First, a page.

As the U.S. population ages, demands placed on health care systems to care for older adults are increasing. More than 36 million people who live in the United States are older than age 65, and 600,000 older adults will require assisted living (U.S. Department of Health and Human Services, Administration on Aging, 2006). Currently, there are approximately 17,000 nursing homes in the United States, with 1.6 million residents (U.S. Department of Health and Human Services, Administration on Aging, 2004). Unfortunately, older adults are becoming victims of intentional abuse and neglect within their own homes, as well as in assisted living and long-term care facilities.
Each year in the United States, 1 to 2 million adults older than age 65 are injured, exploited, or mistreated by their caregivers (National Research Council Panel to Review Risk and Prevalence of Elder Abuse and Neglect, 2003). One community-based, cross-sectional survey reported that 32 of every 1,000 older adults reported that they had experienced some form of maltreatment at least once since reaching age 65 (Pillemer & Finkelhor, 1988). Underreporting is typical with all kinds of abuse, and it is estimated that only 1 in 14 elder maltreatment cases are reported. Health care providers can expect to see a steady increase in the number of cases of elder maltreatment as the older adult population rapidly increases.
THEORIES OF ELDER ABUSE
Elder abuse is a complex problem with multiple risks and causes. Dysfunctional family lives, cultural issues, and caregiver inadequacies have been implicated as contributing factors. Awareness of such factors may help nurses understand and anticipate situations where maltreatment may be preventable.
Several theories attempt to explain the existence and increasing occurrence of elder abuse. The transgenerational, or social learning, theory asserts that violence is a learned behavior. Individuals who have witnessed or been victims of family violence are more likely to try to resolve challenging and difficult life situations with violent tactics they learned in their formative growth. Although 90% of perpetrators of elder abuse are reported to be family members, this cannot account for all cases (Fulmer, Guadagno, Bitondo, Dyer, & Connolly, 2004).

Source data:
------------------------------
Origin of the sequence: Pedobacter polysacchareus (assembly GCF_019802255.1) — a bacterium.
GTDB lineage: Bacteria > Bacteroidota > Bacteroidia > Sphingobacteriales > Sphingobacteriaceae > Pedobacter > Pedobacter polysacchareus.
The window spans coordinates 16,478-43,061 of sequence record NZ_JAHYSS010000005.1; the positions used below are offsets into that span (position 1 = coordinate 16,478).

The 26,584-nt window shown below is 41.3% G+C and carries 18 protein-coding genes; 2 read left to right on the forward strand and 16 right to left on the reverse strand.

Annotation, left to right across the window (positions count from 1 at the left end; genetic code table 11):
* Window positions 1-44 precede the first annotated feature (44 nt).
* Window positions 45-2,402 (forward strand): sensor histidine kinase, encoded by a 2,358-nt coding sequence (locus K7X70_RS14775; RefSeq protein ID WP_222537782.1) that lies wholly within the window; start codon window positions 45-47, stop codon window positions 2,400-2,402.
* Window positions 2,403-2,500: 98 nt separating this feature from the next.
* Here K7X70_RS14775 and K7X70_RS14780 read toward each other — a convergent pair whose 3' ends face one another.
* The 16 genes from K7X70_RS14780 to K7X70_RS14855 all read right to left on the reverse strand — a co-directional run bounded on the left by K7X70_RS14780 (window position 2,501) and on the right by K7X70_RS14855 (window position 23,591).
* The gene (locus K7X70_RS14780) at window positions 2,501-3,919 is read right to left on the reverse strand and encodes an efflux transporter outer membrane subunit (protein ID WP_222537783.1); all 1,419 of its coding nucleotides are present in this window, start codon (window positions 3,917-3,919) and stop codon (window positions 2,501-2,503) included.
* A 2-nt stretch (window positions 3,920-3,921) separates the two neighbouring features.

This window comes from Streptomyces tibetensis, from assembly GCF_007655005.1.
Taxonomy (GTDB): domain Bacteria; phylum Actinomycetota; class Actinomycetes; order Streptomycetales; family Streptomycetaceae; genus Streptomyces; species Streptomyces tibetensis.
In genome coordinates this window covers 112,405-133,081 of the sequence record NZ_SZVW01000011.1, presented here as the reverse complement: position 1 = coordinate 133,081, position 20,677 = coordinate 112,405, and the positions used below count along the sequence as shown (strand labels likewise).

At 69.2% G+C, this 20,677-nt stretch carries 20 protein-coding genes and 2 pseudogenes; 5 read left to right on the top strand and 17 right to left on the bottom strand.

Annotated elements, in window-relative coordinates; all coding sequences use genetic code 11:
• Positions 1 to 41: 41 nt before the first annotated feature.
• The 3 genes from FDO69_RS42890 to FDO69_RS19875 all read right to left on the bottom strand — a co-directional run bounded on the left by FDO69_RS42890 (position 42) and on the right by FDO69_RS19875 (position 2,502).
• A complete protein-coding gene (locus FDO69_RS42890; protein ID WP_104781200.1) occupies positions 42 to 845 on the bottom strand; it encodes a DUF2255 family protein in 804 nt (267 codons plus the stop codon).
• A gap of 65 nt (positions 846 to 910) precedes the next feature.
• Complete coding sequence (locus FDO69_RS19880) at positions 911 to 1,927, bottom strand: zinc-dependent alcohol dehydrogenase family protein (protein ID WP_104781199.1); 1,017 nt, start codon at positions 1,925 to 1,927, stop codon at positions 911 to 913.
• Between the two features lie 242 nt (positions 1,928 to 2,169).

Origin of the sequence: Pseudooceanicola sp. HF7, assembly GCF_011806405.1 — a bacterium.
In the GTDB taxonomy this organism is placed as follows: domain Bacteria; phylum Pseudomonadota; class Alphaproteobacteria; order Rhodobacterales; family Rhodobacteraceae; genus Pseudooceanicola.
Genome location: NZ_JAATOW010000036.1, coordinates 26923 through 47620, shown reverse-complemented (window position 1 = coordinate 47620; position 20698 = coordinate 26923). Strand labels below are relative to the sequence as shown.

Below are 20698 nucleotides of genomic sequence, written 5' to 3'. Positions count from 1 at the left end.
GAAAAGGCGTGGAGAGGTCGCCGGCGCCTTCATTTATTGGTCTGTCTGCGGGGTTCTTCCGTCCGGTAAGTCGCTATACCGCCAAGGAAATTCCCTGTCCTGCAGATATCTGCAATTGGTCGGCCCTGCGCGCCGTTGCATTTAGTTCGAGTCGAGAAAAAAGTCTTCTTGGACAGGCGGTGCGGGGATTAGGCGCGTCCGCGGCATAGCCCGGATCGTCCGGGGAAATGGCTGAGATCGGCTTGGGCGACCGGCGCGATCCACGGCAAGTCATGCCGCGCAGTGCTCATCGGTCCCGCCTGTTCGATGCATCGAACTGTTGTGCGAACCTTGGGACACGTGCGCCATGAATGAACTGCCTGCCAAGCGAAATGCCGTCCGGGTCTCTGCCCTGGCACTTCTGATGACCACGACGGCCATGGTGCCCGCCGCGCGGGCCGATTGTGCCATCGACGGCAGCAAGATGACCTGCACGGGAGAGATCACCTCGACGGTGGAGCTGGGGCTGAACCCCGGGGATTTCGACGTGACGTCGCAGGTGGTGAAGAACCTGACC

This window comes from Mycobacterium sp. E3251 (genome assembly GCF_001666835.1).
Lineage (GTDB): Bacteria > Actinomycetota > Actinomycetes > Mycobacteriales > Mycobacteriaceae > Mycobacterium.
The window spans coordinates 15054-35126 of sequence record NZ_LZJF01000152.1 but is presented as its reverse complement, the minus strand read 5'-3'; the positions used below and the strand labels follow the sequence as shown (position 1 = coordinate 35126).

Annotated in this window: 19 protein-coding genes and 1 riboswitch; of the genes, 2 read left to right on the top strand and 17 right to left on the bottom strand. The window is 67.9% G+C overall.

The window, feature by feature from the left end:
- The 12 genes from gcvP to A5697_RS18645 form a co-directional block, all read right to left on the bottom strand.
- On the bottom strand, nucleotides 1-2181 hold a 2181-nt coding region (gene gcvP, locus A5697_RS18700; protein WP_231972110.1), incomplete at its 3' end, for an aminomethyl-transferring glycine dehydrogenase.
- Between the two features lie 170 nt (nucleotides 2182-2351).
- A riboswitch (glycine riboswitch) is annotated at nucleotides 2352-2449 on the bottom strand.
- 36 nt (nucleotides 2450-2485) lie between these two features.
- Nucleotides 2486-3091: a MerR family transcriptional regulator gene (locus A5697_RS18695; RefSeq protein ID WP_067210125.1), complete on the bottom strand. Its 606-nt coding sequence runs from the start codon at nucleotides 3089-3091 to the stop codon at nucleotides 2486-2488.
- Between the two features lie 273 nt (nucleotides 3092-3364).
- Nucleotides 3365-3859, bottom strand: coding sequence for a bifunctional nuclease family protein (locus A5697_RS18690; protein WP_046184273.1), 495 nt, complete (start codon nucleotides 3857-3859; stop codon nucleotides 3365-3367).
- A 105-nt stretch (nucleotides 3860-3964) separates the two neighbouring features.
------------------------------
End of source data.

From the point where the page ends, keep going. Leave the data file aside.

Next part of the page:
Situational theory supports the idea that the greater the burden on caregivers, the more likely caregivers are to abuse. Exchange theory addresses the dependence of older adults on their caregivers as a risk of abuse, along with inadequate methods of problem solving as an established pattern of family behavior. Political economic theory addresses the changing roles of older adults. Their loss of independence and income may cause them to look to others for care and support (Fulmer et al., 2004).
Psychopathology of the caregiver theory studies caregivers with severe emotional or mental health problems or addictions that put the older adults for whom they care at risk of being abused. For example, a caregiver with a mental health problem who cares for a frail older adult with cognitive impairment is a dangerous combination and may lead to resistant behavior and maltreatment. Although theoretical frameworks cannot explain all cases of elder maltreatment, they can provide a foundation for nurses to begin to understand the combination of factors responsible for the occurrence of elder abuse and initiate a holistic plan of care.
NURSING ASSESSMENT & INTERVENTIONS
Nurses are in an ideal position to play a significant role in the detection, management, and prevention of elder maltreatment and may be the only individuals outside of the family who have regular contact with an older adult. Nurses are uniquely qualified to perform physical and psychological assessments, order confirmatory diagnostic tests (e.g., blood tests, x-rays), and collaborate with physicians and protective services. They may authorize services, such as home health care, or recommend hospital admission as they initiate further investigation by the appropriate local agencies.
Opportunities for abuse detection and intervention occur daily in health care settings. In institutional settings, nurses may monitor patient health and perform health history interviews and physical, psychological, sexual, and financial abuse assessments that may be crucial to elicit reports, expose or prevent abuse, and intervene for patients’ safety (Wieland, 2000). Nurses and other health care providers are part of an interprofessional team collaborating to ensure appropriate, sensitive, and safe outcomes for older adult patients.